desultory voice


Senior Member
“Cal?” she said again, from somewhere to his left. “Do you want me to keep talking?” And when he didn’t reply, she began to chant in a desultory voice, from somewhere in front of him: “There once was a girl went to Yale . . .”
Source: In The Tall Grass by Stephen King
Context: Calvin and Beck are lost in a field of tall grass.

What does a desultory voice mean? Would it mean heistant and halting? Or rather voicing from one tone to another tone?

Related words I looked up:
desultory : lacking enthusiasm (dancing in a desultory fashion); going from one subject to another in a half-hearted way (desultory conversation).

Thank you.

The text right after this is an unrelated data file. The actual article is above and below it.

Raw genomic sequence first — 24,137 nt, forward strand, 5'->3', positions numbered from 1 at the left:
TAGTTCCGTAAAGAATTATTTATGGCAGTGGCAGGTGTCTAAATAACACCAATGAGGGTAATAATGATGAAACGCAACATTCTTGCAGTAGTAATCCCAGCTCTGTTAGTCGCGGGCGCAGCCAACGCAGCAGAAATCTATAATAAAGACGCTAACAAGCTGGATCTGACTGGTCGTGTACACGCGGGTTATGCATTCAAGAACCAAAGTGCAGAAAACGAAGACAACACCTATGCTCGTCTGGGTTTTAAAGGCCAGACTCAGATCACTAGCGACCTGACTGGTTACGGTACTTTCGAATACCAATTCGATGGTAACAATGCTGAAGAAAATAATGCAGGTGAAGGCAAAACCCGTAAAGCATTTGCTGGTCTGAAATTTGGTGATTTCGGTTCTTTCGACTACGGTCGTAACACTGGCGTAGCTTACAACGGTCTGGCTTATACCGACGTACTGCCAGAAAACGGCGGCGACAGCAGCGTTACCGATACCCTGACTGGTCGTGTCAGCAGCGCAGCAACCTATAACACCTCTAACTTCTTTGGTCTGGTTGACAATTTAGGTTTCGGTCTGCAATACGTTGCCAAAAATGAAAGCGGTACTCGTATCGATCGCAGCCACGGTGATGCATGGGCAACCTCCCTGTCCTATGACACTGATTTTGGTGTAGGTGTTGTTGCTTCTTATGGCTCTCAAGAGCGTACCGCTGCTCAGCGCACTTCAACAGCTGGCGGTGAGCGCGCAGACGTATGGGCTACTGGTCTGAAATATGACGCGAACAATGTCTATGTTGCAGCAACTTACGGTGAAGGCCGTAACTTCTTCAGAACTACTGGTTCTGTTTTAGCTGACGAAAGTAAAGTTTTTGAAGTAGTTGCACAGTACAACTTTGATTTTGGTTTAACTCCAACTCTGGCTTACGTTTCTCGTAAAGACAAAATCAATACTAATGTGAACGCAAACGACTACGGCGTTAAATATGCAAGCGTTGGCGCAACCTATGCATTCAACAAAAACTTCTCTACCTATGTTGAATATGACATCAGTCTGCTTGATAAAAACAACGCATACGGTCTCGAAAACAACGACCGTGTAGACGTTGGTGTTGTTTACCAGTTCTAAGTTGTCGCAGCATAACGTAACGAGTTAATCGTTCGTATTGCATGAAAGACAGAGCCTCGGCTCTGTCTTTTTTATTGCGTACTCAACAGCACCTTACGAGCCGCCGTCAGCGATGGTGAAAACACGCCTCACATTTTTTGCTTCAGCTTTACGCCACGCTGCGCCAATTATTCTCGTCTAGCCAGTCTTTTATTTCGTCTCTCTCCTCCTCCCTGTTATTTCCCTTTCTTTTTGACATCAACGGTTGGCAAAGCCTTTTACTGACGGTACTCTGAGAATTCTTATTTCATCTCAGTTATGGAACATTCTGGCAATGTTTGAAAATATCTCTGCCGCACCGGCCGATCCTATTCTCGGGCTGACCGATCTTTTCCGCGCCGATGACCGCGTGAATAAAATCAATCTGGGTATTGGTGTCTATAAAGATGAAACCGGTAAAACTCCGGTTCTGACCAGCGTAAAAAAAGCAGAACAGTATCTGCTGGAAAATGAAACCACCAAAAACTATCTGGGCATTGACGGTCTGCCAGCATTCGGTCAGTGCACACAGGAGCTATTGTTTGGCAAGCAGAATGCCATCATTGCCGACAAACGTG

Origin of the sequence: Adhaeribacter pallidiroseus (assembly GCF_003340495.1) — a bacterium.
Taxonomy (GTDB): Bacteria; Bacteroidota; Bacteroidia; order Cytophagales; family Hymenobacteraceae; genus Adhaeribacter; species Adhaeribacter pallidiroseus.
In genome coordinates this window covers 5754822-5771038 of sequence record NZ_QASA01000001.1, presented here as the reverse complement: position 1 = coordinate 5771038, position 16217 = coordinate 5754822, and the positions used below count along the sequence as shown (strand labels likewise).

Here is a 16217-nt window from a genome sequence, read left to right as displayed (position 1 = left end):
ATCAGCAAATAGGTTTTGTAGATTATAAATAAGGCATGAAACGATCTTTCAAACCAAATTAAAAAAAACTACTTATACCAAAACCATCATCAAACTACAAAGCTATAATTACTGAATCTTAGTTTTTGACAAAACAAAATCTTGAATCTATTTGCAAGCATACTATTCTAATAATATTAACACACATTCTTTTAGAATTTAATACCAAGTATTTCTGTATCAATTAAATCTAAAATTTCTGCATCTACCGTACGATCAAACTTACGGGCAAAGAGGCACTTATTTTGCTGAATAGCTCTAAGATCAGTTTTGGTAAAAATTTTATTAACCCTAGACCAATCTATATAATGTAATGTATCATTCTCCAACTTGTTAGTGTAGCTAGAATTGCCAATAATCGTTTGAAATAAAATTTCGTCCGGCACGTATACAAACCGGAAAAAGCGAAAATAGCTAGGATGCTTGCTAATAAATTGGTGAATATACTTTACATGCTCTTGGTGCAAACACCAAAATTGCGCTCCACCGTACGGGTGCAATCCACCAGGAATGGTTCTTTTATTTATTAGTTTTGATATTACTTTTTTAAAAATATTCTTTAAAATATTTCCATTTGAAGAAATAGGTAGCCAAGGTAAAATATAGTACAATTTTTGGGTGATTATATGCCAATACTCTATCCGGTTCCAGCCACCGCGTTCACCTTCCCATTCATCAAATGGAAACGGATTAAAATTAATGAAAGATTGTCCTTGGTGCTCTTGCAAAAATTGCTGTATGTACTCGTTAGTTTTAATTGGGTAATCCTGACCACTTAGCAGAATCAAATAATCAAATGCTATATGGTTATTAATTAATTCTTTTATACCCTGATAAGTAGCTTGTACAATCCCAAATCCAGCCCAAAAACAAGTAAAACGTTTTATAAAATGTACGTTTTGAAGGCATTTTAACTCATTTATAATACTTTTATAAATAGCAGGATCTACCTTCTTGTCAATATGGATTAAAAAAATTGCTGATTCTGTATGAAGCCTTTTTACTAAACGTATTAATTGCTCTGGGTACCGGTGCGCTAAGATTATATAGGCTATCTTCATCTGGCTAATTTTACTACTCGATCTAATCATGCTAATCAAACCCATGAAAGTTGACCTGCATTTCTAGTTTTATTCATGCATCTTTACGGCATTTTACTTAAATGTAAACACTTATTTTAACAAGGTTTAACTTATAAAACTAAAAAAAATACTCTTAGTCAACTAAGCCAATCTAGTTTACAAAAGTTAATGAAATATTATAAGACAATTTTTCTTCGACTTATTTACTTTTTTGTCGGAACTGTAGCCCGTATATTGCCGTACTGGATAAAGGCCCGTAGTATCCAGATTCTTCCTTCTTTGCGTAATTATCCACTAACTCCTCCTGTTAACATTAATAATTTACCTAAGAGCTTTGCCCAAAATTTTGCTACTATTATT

• bibliolept

    Senior Member
    AE, Español
    It could be one of several related meanings: Her voice might communicate disinterest, boredom, or indifference by her tone or by the speed or cadence of her words.

    (To me, "hesitant" and "halting" suggest not disinterest but confusion, uncertainty, or nervousness.)


    Senior Member
    English but my first language was German
    “There once was a girl went to Yale . . .” is intended to be the first line of a type of verse called limerick. Limericks combine clever rhymes with mild obscenity. The internet doesn't throw up a limerick with that exact first line, but it does throw up a similar one:
    There was a young woman from Yale
    Who offered her body for sale
    For the sake of the blind
    She had her behind
    Tattood with her prices in braille
    That is the sort of thing she was chanting desultorily.
    < Previous | Next >